That's just not how sales taxes work. . .
 
Posts: 4566 | Location: Parts Unknown. | Registered: January 25, 2001Reply With QuoteReport This Post
Bronze Card Talk Member
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Honestly, I wish they'd do this for sales to the UK as well. We either have to keep everything below $19 in value, pay the stupidly high shipping costs their silly Global Shipping Programme thing, or wait until things arrive then fork over £8 per item to the postal service as a "handling fee", plus the tax. I'd rather just pay the tax.
 
Posts: 739 | Location: England | Registered: August 16, 2012Reply With QuoteReport This Post
Platinum Card Talk Member
Picture of Raven
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quote:
Originally posted by webjon:
quote:
Originally posted by Raven:

Then they will call it something different and hit them with it some other way. If we are all now stuck paying the additional State sales tax on everything we buy, do you think the tax experts will let international buyers slide? Not a chance! Big Grin


That's just not how sales taxes work. . .


And that's why it will be called something else. Big Grin
 
Posts: 7954 | Location: New York | Registered: November 20, 2007Reply With QuoteReport This Post
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Picture of Raven
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quote:
Originally posted by JOHN LEVITT:
What concerns me is that when the product comes from the manufacturer some form of sales tax must be charged and then when that buyer come seller sells on the product a sales tax is then applied again.


Yes, it's double dipping on the same item, but that was really always the way. Each time an item changes hands it is another sale and probably another price, so to apply an applicable sales tax was always done.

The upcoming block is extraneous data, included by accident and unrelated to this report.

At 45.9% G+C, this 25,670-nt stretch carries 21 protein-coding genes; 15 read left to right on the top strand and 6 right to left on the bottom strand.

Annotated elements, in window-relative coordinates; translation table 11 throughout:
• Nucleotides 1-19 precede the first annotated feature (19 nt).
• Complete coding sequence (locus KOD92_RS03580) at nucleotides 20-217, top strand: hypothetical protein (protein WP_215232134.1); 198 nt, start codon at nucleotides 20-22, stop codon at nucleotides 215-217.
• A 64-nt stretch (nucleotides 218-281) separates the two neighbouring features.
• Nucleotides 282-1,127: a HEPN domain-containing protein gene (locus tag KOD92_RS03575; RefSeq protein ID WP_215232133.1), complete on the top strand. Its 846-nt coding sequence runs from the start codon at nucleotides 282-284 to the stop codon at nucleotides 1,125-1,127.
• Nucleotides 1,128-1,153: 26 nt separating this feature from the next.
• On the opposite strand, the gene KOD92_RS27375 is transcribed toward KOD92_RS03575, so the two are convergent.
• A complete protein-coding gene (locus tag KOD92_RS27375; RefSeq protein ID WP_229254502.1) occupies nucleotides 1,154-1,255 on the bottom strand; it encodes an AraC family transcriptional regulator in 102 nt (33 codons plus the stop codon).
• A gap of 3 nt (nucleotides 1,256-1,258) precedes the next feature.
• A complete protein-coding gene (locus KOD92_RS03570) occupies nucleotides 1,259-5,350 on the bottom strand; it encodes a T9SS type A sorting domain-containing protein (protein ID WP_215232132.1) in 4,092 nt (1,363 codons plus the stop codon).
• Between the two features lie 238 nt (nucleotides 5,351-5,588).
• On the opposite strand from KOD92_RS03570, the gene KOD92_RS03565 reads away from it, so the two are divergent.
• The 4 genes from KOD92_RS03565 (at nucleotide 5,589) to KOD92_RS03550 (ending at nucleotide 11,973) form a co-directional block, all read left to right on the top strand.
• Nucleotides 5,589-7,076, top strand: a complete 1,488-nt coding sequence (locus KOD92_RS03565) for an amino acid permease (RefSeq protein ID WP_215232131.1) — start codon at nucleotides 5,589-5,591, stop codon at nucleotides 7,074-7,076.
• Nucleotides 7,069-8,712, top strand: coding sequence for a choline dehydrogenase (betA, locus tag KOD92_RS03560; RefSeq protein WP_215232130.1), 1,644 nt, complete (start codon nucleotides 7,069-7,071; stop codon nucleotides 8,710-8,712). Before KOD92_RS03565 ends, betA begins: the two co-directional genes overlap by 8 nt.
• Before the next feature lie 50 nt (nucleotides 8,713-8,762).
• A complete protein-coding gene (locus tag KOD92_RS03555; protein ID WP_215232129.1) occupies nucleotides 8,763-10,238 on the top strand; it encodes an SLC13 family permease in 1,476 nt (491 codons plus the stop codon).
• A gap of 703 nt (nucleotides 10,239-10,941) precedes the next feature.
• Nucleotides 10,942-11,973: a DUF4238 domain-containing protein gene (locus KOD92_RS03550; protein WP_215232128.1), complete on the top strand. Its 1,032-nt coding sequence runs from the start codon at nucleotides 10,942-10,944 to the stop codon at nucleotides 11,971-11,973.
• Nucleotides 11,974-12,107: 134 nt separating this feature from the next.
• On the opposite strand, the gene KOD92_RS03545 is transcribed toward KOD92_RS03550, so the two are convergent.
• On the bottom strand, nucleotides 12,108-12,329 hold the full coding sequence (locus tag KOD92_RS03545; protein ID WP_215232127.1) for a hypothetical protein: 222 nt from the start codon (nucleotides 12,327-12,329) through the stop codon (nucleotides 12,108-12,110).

The change for sites like eBay and Amazon was that the buyer got away with the sales tax if the seller was in another State. Only sales from same State buyers and sellers incurred the sales tax. Now it doesn't matter where the seller is, the State sales tax has to be collected from the buyer. So those sites are now programmed to grab sales tax on virtually all the transactions, except where certain types of items may not be applicable.

How all this effects international buyers is another issue that I guess you are finding out as transactions occur, but I'm sure the systems are covering themselves, as I think you seem to be saying. It's logical to assume that either the buyer or the seller is going to get hit with either paying more or getting less and in some cases it may be on both ends. If it's not cited as sales tax, it will be down under some other category or just be an increase in something that already existed. Buyers are just not getting the tax breaks on internet transactions in the US anymore.

This message has been edited. Last edited by: Raven,
 
Posts: 7954 | Location: New York | Registered: November 20, 2007Reply With QuoteReport This Post
Gold Card Talk Member
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quote:
Originally posted by JOHN LEVITT:

What concerns me is that when the product comes from the manufacturer some form of sales tax must be charged and then when that buyer come seller sells on the product a sales tax is then applied again.


People/Companies who are buying at wholesale are not charged sales tax.

In theory only the end user of a product should be paying sales tax. Some items -- like automobiles can have multiple end users so in those cases sales tax may occur multiple times.

In our hobby things often end up with multiple end users because of how frequently cards change hands. When the manufacturer sells to a dealer there should be no sales tax. When the dealer sells to a consumer there should be sales tax. . . If that consumer resells sales tax will typically be collected again as this is an end user to end user transaction (however there can be an exemption here if, for example, the end user sells to a dealer who is buying for resale).

It is complex. . .

And further complicated because sales tax is based on the buyer's location.

Some states don't have any sales tax at all.

If our are out of the country and having items shipped directly to you there should be no sales tax collected.